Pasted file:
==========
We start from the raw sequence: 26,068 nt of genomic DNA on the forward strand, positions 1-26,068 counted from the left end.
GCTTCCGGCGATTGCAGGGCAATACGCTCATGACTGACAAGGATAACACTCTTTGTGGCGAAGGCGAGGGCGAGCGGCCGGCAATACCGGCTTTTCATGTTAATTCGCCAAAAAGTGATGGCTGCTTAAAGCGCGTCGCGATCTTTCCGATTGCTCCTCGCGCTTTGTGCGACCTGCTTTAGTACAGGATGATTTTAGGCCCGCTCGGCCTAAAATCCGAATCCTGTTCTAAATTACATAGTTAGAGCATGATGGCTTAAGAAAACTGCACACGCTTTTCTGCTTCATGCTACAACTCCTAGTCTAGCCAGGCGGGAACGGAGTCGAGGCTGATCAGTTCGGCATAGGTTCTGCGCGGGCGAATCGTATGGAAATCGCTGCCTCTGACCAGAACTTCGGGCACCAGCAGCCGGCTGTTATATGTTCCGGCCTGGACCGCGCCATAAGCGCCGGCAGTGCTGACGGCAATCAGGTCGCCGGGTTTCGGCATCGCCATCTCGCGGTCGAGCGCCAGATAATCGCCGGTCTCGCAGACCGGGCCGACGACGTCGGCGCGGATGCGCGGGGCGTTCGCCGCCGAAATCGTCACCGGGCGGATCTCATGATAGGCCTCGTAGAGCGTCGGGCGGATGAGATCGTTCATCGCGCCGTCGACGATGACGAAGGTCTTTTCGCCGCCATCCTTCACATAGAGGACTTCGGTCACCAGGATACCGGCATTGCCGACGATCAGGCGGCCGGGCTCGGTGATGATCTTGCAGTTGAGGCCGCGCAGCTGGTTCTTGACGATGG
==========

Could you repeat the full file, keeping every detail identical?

We start from the raw sequence: 26,068 nt of genomic DNA on the forward strand, positions 1-26,068 counted from the left end.
GCTTCCGGCGATTGCAGGGCAATACGCTCATGACTGACAAGGATAACACTCTTTGTGGCGAAGGCGAGGGCGAGCGGCCGGCAATACCGGCTTTTCATGTTAATTCGCCAAAAAGTGATGGCTGCTTAAAGCGCGTCGCGATCTTTCCGATTGCTCCTCGCGCTTTGTGCGACCTGCTTTAGTACAGGATGATTTTAGGCCCGCTCGGCCTAAAATCCGAATCCTGTTCTAAATTACATAGTTAGAGCATGATGGCTTAAGAAAACTGCACACGCTTTTCTGCTTCATGCTACAACTCCTAGTCTAGCCAGGCGGGAACGGAGTCGAGGCTGATCAGTTCGGCATAGGTTCTGCGCGGGCGAATCGTATGGAAATCGCTGCCTCTGACCAGAACTTCGGGCACCAGCAGCCGGCTGTTATATGTTCCGGCCTGGACCGCGCCATAAGCGCCGGCAGTGCTGACGGCAATCAGGTCGCCGGGTTTCGGCATCGCCATCTCGCGGTCGAGCGCCAGATAATCGCCGGTCTCGCAGACCGGGCCGACGACGTCGGCGCGGATGCGCGGGGCGTTCGCCGCCGAAATCGTCACCGGGCGGATCTCATGATAGGCCTCGTAGAGCGTCGGGCGGATGAGATCGTTCATCGCGCCGTCGACGATGACGAAGGTCTTTTCGCCGCCATCCTTCACATAGAGGACTTCGGTCACCAGGATACCGGCATTGCCGACGATCAGGCGGCCGGGCTCGGTGATGATCTTGCAGTTGAGGCCGCGCAGCTGGTTCTTGACGATGG